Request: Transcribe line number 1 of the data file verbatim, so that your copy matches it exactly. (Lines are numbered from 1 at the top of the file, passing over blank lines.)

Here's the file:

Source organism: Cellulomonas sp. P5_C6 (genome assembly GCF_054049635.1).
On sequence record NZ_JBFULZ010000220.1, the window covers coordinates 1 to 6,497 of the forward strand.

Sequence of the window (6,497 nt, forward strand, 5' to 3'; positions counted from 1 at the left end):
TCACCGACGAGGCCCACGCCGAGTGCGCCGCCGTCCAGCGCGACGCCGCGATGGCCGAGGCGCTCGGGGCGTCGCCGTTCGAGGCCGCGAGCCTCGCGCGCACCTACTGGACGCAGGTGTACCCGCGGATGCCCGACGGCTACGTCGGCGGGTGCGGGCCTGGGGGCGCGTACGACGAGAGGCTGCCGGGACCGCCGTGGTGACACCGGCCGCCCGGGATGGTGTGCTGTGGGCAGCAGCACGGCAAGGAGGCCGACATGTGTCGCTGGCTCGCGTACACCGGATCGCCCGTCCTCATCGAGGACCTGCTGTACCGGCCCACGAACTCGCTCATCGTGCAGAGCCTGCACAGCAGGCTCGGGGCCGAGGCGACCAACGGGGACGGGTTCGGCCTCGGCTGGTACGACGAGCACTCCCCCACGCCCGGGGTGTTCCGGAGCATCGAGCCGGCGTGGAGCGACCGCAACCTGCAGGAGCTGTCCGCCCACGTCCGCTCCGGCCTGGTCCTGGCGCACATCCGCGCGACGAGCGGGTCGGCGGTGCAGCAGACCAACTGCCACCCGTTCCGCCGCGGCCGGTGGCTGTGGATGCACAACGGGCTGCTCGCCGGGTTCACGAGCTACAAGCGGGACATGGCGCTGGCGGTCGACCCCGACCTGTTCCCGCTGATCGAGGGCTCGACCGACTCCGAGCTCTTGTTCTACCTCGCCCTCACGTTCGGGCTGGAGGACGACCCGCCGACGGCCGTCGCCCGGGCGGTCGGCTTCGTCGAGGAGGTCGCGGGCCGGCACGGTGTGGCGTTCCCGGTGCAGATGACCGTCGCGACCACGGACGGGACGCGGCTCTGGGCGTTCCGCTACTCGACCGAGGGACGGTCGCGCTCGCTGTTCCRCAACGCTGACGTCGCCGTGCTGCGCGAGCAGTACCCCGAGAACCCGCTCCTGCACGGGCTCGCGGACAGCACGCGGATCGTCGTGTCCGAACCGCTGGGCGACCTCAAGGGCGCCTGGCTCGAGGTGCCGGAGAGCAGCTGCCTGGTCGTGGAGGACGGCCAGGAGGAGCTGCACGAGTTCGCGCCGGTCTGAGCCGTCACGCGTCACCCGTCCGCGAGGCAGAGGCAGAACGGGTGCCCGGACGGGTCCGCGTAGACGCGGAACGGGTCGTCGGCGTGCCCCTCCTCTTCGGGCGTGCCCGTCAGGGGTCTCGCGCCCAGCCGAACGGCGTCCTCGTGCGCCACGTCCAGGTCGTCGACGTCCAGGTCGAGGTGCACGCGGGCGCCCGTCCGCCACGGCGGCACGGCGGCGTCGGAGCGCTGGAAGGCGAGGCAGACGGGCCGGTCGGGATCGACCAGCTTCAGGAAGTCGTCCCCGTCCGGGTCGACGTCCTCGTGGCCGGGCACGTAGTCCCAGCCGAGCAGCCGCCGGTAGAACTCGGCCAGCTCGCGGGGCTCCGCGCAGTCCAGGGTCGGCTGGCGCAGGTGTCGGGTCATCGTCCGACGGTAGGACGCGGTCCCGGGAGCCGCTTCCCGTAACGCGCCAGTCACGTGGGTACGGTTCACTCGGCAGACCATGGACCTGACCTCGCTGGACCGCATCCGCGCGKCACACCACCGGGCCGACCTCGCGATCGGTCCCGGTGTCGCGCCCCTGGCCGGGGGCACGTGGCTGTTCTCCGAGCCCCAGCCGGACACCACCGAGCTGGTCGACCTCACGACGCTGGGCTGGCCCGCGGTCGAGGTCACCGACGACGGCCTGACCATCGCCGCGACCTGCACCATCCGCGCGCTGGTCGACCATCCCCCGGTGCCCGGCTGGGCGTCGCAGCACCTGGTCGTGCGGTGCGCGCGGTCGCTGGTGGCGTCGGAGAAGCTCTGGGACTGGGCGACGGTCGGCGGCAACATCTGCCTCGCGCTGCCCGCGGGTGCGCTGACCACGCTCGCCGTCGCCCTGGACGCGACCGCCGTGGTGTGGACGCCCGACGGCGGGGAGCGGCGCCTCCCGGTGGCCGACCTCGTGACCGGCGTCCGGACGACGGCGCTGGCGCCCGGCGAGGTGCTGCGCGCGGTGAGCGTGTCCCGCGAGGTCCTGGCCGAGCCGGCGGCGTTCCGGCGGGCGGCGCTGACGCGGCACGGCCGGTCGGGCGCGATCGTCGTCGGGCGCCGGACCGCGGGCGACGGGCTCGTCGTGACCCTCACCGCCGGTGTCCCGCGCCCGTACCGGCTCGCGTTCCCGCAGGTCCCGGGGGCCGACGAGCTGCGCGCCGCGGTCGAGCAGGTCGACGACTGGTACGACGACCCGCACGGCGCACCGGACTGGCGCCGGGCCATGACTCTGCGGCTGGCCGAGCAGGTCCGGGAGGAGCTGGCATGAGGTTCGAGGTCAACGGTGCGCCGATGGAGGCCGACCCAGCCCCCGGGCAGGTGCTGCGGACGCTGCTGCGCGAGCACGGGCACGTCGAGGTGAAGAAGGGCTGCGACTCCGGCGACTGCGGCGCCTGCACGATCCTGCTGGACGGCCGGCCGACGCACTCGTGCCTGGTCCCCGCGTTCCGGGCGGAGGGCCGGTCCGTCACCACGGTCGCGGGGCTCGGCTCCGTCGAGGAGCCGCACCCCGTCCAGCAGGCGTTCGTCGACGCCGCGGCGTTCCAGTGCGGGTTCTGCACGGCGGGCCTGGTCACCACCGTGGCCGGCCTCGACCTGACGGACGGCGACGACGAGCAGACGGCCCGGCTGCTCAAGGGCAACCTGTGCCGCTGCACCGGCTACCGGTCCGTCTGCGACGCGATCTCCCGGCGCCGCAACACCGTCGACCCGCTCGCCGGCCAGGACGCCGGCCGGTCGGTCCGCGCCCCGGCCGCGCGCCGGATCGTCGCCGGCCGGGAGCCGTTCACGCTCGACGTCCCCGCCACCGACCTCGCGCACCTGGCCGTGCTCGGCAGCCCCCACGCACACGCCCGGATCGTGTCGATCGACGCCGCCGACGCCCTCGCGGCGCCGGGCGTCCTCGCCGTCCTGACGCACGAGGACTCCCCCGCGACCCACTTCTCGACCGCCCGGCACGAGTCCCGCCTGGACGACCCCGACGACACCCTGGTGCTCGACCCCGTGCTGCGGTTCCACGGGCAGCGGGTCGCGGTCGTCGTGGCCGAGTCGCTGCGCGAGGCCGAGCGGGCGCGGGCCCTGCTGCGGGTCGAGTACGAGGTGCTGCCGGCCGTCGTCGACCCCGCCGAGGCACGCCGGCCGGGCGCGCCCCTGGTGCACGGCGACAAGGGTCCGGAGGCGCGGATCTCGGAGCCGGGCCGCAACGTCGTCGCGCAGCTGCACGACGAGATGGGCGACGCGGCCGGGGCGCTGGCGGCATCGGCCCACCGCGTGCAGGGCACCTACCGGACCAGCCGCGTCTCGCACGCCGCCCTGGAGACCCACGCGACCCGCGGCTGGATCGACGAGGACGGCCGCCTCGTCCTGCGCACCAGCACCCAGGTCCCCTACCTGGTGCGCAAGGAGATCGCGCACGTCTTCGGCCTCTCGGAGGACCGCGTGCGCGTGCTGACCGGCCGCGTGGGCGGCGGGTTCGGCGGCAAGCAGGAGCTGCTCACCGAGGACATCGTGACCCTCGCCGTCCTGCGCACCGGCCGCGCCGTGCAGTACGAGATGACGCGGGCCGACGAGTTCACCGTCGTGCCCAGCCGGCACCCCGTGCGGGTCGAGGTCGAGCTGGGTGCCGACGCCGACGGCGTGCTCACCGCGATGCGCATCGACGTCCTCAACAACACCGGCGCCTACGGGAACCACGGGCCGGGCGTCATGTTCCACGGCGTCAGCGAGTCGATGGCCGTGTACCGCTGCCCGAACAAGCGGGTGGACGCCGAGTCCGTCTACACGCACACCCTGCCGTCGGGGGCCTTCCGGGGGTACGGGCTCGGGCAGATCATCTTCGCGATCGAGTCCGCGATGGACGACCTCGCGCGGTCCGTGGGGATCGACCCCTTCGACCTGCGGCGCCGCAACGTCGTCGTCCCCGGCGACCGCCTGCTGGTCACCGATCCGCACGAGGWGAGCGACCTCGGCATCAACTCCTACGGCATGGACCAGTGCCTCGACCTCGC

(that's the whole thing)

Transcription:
Source organism: Cellulomonas sp. P5_C6 (genome assembly GCF_054049635.1).